What are the most inappropriate children's books?

Lately, I've been hearing from a lot of parents looking for ways to sneak through story time: to trick their kids into picking the smaller books, to skip a page here and there, or to get kids to read books to each other. These strategies can certainly help get you through 16 straight days of your child's new favorite book. But on night 17, you need to think bigger. 

Start buying inappropriate children's books. 

The following two books (and one coloring book) offer relief to parents who are strung out on Goodnight Moon but want the snuggles that come with it. 

This all assumes that you've already memorized Go the F*ck to Sleep and need some new material, or that your child is now old enough to have memorized it and it reciting it in grocery store checkouts. But if you haven't already picked up that gem of a book--or listened to Samuel L. Jackson's recorded version--start there and bookmark the following suggestions for a later date.

A board book for grown-ups: Richard Betts'  The Complete Scratch & Sniff Guide to Becoming a Wine Expert .

A board book for grown-ups: Richard Betts' The Complete Scratch & Sniff Guide to Becoming a Wine Expert.

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All My Friends Are Dead

"All my friends are dead."
"All my friends are dead."
"Most of my friends are dead."

A dinosaur, a dodo, and an octogenarian contemplate mortality. So begins Avery Monsen and Jory John's All My Friends Are Dead, which hails itself as "both the saddest funny book and the funniest sad book you'll ever read."

Monsen and John don't limit themselves to death, but also document isolation, obsolescence, and decay with a mime ("None of my friends will speak to me"), a mixtape ("All of my friends are obsolete"), and a gallon of milk ("All my friends expired on Tuesday"). 

Parents might be horrified while their child laughs along at the grim reaper, the frenemy end-table or the chicken whose friends are Kentucky-fried. But that's sort of the point. The great appeal of this book is that it permits kids and adults to wade into darkly comic territory.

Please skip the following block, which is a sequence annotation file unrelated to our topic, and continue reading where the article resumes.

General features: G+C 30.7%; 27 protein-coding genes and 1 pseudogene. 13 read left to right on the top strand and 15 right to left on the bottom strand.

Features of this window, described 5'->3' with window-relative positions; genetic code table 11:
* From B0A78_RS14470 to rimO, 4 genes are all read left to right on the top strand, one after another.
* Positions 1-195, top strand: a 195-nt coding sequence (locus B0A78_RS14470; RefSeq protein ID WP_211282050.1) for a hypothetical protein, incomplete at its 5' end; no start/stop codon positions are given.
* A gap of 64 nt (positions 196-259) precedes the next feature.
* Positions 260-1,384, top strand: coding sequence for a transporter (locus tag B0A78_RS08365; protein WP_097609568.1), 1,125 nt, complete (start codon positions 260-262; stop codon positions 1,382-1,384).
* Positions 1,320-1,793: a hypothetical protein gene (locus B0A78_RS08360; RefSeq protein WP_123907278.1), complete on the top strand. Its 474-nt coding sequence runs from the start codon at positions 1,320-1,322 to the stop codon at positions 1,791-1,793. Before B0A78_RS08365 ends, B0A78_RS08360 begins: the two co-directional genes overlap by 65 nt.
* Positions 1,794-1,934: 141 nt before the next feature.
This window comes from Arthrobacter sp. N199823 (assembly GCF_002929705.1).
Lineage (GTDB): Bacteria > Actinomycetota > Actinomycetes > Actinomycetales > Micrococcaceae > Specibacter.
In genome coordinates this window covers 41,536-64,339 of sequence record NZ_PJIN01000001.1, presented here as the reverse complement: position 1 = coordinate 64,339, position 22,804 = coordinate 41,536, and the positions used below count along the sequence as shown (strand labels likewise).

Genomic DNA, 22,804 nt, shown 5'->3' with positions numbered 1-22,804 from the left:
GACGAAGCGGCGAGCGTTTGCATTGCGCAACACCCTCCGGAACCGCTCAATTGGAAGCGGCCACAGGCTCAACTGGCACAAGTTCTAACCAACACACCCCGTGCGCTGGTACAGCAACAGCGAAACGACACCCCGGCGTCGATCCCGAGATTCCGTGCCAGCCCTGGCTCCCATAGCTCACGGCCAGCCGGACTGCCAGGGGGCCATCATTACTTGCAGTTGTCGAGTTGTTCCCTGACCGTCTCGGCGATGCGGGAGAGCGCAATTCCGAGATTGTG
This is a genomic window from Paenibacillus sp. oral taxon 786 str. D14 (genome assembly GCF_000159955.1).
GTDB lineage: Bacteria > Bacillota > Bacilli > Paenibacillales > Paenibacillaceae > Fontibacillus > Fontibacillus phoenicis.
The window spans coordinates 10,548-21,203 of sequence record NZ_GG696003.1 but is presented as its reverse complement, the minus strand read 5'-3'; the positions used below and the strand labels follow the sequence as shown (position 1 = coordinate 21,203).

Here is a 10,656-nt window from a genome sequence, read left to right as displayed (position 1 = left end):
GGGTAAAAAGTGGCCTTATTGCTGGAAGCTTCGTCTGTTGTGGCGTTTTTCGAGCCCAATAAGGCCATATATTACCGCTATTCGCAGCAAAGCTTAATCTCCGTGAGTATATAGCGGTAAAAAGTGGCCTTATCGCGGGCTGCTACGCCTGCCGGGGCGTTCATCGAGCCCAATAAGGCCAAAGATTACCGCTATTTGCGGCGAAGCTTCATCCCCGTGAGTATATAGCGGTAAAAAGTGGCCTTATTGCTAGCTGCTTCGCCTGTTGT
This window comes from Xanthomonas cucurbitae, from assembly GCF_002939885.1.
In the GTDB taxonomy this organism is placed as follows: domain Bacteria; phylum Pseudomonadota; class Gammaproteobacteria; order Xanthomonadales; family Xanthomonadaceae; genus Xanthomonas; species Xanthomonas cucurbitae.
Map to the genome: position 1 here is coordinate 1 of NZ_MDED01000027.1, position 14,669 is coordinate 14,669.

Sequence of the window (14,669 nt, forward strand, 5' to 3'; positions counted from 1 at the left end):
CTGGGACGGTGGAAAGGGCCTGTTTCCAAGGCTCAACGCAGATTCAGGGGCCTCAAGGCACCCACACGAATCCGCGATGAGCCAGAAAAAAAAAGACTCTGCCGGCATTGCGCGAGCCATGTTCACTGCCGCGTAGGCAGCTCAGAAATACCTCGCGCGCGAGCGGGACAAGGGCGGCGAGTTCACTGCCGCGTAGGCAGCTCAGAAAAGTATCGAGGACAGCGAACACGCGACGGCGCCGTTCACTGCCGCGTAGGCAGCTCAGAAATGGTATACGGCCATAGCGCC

Unicorns Are Jerks

Let's imagine that your child has learned how to use the remotes and has discovered a new favorite Netflix offering. And let's further discover that your child, who also knows how to navigate to unboxing videos on YouTube, can name every piece of merchandise affiliated with that show. 

If your child's coloring books offer no escape from the cloying, repetitive language of the shows that haunt your dreams, you might want to buy Theo Nicole Lorenz's Unicorns Are Jerks. Lorenz, a self-professed "aspiring coloring book tycoon," uses this small volume to present "the cold, hard, sparkly truth" about the beloved magical beasts. And she delivers. 

Many of the coloring pages present simple facts. You may not have paused to consider that a unicorn will use all of your shampoo, but with that majestic mane and tail, how could it not? If a unicorn is roughly the size of a horse, of course that 1,000-pound beast is going to steal your leftovers. Again, because of its size, any unicorn borrowing your clothes is going to stretch them out. 

But even if you're already well-versed in unicorn facts, there's still a message in this book for you. Lorenz chides unicorns for texting during movie, for not being good listeners, and for hogging the ball pit. Lorenz's book is more mirror than coloring book. So many kids' books remind children to be nice. But this one reminds their parents to be good people themselves. It'll be hard not replace the toilet roll after you and your child color that page. 

The Essential Scratch & Sniff Guide to Becoming a Wine Expert

Richard Betts' The Essential Scratch & Sniff Guide to Becoming a Wine Expert is not marketing wine to children. But Betts is using a children's genre to express an adult concept. 

Unlike the metaphorical mirror of Lorenz's creation, Betts offer an actual mirror (of kid-safe plastic) to make a simple point about wine. "What's a good wine?" he asks. "And who decides that?" The mirror holds the answer: "You! And only you." Betts continues: "No one decides what you are going to have for dinner, what's your favorite ice cream, and what flavor fluoride you take at the dentist, so why would you let someone else tell you what to drink? Don't do that. Instead, trust your palate and then educate it so that it serves you better." 

The rest of the book is dedicated to that education. Betts takes readers through three main categories (fruit, wood, earth), punctuating them with scratch-and-sniff examples to help them know what to sniff for in front of their next glass. Or, more accurately, their current glass, as Betts' recommends mixing story hour with happy hour.

The book is a helpful primer for adults who are intimidated by the vocabulary commonly used to explain wine. But it's also a great primer for kids, who can read along as their parents learn and practice a new skill. Unlike much larger and text-focused how-to books, Betts' book lets kids see their parents consulting a book in order to learn something new. What a wonderful thing to teach our children. And hearing them say "Sangiovese" is pretty sweet too.